State pension underpayments: 134k pensioners owed £9k each in huge DWP error | Personal Finance | Finance
State pension payments are crucial for many retirees, with a number of pensioners being reliant on Government support. Unfortunately, thousands of pensioners found themselves with underpaid pensions in recent months and years and following an investigation into underpayments of state pensions from the NAO, further light has been shared on what caused the problems and what needs to be done to resolve them. According to the Comptroller and Auditor General’s report, the underpayment of pensions was due to repeated human errors.
“The Department’s caseworkers often failed to set (and later action) manual IT system prompts on pensioners’ files to review the payments at a later date, such as their spouse reaching state pension age or their 80th birthday. Caseworkers also often made errors when they did process prompts because frontline staff found instructions difficult to use and lacked training on complex cases.
“The Department’s approach of measuring, identifying and tackling the largest causes of fraud and error means it missed earlier opportunities to identify underpayments. It does not have a means of reviewing individual complaints or errors, such as how many people are complaining about the same issues, to assess whether the errors have a systemic cause. Quality assurance processes focused on checking changes to case details, such as a change of address or the death of a spouse, rather than the overall accuracy of the payments.”
In January 2021, the DWP began reviewing cases at risk of underpayment in a Legal Entitlements and Administrative Practices (LEAP) exercise. This exercise was originally expected to take over six years to complete, but following a ministerial decision to recruit additional staff, the DWP revised the completion date to the end of 2023.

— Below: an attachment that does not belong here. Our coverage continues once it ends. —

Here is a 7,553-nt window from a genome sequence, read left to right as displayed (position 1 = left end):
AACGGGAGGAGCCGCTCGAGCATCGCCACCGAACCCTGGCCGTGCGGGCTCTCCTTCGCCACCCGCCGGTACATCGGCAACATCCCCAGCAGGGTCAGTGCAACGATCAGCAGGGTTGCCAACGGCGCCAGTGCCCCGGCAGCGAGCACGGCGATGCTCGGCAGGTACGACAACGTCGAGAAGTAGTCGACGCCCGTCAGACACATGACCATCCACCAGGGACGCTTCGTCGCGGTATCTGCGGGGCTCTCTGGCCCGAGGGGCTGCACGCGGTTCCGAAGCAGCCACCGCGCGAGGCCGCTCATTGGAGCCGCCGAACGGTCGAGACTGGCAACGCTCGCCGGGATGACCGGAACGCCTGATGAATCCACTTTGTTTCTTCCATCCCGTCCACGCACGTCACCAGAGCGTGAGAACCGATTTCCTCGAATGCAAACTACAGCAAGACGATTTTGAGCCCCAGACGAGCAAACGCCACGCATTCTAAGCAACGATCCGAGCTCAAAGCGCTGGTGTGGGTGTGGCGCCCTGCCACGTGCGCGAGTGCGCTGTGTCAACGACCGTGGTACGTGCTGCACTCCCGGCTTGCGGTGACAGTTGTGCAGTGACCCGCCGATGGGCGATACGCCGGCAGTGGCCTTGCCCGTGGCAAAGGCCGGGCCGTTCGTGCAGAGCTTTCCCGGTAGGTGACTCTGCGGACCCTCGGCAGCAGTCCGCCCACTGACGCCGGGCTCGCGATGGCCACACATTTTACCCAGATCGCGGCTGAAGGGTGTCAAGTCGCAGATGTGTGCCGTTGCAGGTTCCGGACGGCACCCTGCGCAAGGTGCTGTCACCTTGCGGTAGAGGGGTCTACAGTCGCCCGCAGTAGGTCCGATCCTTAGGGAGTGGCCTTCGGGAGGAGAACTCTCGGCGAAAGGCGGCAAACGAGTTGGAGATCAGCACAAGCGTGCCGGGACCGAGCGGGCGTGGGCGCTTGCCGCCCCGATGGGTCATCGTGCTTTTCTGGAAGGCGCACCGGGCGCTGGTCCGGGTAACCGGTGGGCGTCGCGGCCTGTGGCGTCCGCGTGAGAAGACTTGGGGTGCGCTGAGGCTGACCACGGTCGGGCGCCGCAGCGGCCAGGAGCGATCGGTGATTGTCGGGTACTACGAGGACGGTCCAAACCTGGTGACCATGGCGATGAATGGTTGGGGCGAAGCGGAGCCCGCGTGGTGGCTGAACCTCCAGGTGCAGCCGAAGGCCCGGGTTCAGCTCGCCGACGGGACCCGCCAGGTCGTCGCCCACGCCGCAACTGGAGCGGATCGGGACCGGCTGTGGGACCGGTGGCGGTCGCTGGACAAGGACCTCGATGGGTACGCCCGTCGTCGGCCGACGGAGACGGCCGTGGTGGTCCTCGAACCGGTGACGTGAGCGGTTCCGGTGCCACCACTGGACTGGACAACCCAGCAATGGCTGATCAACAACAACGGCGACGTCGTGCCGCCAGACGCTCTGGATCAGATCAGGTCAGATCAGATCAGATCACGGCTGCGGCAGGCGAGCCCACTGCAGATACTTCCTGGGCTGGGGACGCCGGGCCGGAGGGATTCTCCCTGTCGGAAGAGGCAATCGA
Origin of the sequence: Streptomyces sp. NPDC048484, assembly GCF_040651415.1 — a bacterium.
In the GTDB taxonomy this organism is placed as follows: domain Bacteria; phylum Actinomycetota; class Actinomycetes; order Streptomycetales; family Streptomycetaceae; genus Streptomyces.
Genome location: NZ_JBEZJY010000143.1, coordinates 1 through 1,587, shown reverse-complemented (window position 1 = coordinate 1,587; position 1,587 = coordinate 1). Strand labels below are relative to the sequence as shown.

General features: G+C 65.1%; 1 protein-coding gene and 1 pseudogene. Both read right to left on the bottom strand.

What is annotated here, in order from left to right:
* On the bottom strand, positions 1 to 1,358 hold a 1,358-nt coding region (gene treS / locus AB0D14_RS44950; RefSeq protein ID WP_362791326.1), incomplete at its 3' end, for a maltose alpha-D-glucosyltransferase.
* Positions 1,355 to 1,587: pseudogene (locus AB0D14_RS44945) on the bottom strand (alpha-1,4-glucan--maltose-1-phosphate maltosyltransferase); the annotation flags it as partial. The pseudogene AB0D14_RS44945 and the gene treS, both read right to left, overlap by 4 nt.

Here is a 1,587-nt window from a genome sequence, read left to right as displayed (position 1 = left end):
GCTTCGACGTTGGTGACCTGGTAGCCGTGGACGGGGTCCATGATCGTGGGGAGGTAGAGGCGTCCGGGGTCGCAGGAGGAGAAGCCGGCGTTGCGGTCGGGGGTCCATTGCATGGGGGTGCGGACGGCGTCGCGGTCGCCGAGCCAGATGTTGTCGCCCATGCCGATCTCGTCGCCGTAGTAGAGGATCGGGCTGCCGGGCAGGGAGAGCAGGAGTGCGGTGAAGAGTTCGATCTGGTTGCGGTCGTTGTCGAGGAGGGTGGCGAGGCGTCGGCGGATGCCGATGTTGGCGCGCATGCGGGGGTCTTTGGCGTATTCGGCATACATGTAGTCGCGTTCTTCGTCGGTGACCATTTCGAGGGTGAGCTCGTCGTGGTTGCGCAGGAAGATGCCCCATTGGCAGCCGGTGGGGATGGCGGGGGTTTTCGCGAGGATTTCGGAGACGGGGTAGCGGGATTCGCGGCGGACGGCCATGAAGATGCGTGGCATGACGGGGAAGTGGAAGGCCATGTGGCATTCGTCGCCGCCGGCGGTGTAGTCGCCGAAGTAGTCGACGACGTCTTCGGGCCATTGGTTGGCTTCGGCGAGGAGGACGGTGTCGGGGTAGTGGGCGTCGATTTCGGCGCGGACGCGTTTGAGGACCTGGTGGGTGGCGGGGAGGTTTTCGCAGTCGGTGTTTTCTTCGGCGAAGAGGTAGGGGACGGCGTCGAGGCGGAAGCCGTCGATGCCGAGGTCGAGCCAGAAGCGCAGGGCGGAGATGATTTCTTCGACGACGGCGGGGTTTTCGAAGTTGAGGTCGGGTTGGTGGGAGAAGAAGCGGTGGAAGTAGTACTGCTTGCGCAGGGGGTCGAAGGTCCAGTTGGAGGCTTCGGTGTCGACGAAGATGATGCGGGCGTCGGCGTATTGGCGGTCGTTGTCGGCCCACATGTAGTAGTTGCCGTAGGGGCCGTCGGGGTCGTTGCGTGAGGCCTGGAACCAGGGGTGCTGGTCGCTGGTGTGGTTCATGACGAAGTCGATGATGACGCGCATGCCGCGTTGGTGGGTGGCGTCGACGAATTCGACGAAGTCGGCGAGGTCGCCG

The Government has committed to putting resources into this effort, as the DWP expects to increase the number of full-time staff working on the LEAP exercise from 184 in March 2021 to 544 by the end of January 2022, with the costs of these efforts to reach around £24.3million in staffing costs.
Between January 11 and September 5, the DWP reviewed 72,780 cases it had identified as being at risk of having been underpaid or who contacted it querying their payment, and paid £60.6million of arrears to 11 percent of these cases. The Government is prioritising individuals who fall into “at risk” categories, such as those who are widowed or over age 80.
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NAO warned the DWP may find it “particularly difficult to correct underpayments of pensioners who have died.” This could be made more difficult as it does not know how many pensioners who have died have been underpaid as, for data protection reasons, it does not usually keep records for more than four years after a pensioner’s death, and if married, their spouse’s death.
NAO concluded by noting that, as of August 2021, the DWP had not approved a formal plan to trace the estates of deceased pensioners.
Gareth Davies, the head of the NAO, commented: “The impact of the underpayment of State Pension on those pensioners affected is significant. It is vital that the Department for Work & Pensions corrects past underpayments and implements changes to prevent similar problems in future.”
Meg Hillier, the Chair of the Committee of Public Accounts, also said: “Many pensioners – most of whom are likely to be women – have been short-changed by thousands of pounds which they are still yet to receive many years later. Although it is positive that DWP is now working to put this right, this is not the first widespread error we have seen in DWP in recent years. Correcting these errors comes at great cost to the taxpayer. DWP must provide urgent redress to those affected and take real action to prevent similar errors in future.”
Steve Webb, a partner at Lane Clark & Peacock LLP and former Pensions Minister, also noted the NAO report highlighted two groups who are not yet included in the 134,000 total, including some “who never will be”. According to Mr Webb, these are: